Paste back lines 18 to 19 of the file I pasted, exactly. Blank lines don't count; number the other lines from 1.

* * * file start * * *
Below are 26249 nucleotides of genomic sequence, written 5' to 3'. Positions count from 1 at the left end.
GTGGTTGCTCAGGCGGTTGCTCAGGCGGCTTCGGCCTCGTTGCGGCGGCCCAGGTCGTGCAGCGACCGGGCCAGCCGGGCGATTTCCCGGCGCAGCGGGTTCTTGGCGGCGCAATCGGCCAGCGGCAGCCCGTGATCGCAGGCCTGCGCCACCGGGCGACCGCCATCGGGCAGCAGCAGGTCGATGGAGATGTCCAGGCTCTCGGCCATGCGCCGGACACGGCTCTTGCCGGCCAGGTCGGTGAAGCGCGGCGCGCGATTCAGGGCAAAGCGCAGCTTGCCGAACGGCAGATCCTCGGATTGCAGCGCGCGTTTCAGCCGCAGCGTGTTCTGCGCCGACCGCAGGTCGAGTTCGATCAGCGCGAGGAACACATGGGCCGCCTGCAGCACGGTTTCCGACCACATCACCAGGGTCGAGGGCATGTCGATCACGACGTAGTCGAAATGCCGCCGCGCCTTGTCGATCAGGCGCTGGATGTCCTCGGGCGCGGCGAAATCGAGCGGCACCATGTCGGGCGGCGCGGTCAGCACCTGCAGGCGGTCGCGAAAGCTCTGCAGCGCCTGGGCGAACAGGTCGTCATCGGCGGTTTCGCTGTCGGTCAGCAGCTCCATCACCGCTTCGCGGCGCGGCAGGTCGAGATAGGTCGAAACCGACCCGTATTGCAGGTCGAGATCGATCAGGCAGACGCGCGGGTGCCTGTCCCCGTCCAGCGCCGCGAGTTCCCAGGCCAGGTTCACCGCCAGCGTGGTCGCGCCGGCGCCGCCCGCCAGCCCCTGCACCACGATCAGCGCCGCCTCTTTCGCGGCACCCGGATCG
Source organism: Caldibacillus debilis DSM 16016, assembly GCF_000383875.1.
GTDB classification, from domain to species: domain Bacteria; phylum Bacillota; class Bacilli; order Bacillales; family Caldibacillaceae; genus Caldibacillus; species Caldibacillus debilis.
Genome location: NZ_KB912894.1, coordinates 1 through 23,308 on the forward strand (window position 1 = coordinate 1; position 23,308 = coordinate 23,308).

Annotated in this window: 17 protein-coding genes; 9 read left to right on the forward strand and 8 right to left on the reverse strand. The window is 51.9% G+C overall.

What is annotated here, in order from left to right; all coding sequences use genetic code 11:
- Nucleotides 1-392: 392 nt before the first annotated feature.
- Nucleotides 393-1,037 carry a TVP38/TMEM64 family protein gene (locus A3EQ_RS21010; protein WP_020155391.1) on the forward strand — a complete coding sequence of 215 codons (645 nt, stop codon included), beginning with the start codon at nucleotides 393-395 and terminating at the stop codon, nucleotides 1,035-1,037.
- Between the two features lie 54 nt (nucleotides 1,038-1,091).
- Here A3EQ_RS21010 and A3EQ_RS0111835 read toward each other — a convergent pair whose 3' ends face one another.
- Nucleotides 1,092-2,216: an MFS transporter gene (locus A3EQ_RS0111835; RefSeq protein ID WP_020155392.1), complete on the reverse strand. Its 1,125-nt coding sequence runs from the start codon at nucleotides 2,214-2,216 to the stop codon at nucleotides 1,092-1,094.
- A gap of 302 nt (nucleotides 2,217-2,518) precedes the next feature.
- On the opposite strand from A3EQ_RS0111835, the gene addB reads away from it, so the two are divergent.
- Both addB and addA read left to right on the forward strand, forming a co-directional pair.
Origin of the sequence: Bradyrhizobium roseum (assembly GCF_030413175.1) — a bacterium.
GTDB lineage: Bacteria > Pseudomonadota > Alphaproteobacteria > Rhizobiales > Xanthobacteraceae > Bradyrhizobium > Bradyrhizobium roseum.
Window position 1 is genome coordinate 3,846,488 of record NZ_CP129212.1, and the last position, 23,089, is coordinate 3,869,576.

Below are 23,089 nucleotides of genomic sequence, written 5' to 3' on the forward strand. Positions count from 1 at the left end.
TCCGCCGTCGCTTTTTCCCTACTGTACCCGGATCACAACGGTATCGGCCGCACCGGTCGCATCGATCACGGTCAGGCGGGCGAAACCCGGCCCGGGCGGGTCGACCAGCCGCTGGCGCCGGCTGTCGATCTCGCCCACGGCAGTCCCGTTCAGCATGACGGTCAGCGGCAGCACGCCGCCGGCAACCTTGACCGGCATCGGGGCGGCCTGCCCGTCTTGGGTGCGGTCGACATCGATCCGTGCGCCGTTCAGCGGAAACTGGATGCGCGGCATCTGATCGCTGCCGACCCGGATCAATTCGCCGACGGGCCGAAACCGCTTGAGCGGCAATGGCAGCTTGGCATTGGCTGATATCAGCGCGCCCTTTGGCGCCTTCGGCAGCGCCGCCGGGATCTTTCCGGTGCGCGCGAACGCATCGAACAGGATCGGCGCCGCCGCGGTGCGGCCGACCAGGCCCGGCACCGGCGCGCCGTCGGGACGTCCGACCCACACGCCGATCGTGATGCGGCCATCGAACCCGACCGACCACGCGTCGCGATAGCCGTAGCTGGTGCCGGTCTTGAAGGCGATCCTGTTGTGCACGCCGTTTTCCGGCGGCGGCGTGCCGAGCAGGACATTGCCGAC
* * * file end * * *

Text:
Window position 1 is genome coordinate 3,846,488 of record NZ_CP129212.1, and the last position, 23,089, is coordinate 3,869,576.

Below are 23,089 nucleotides of genomic sequence, written 5' to 3' on the forward strand. Positions count from 1 at the left end.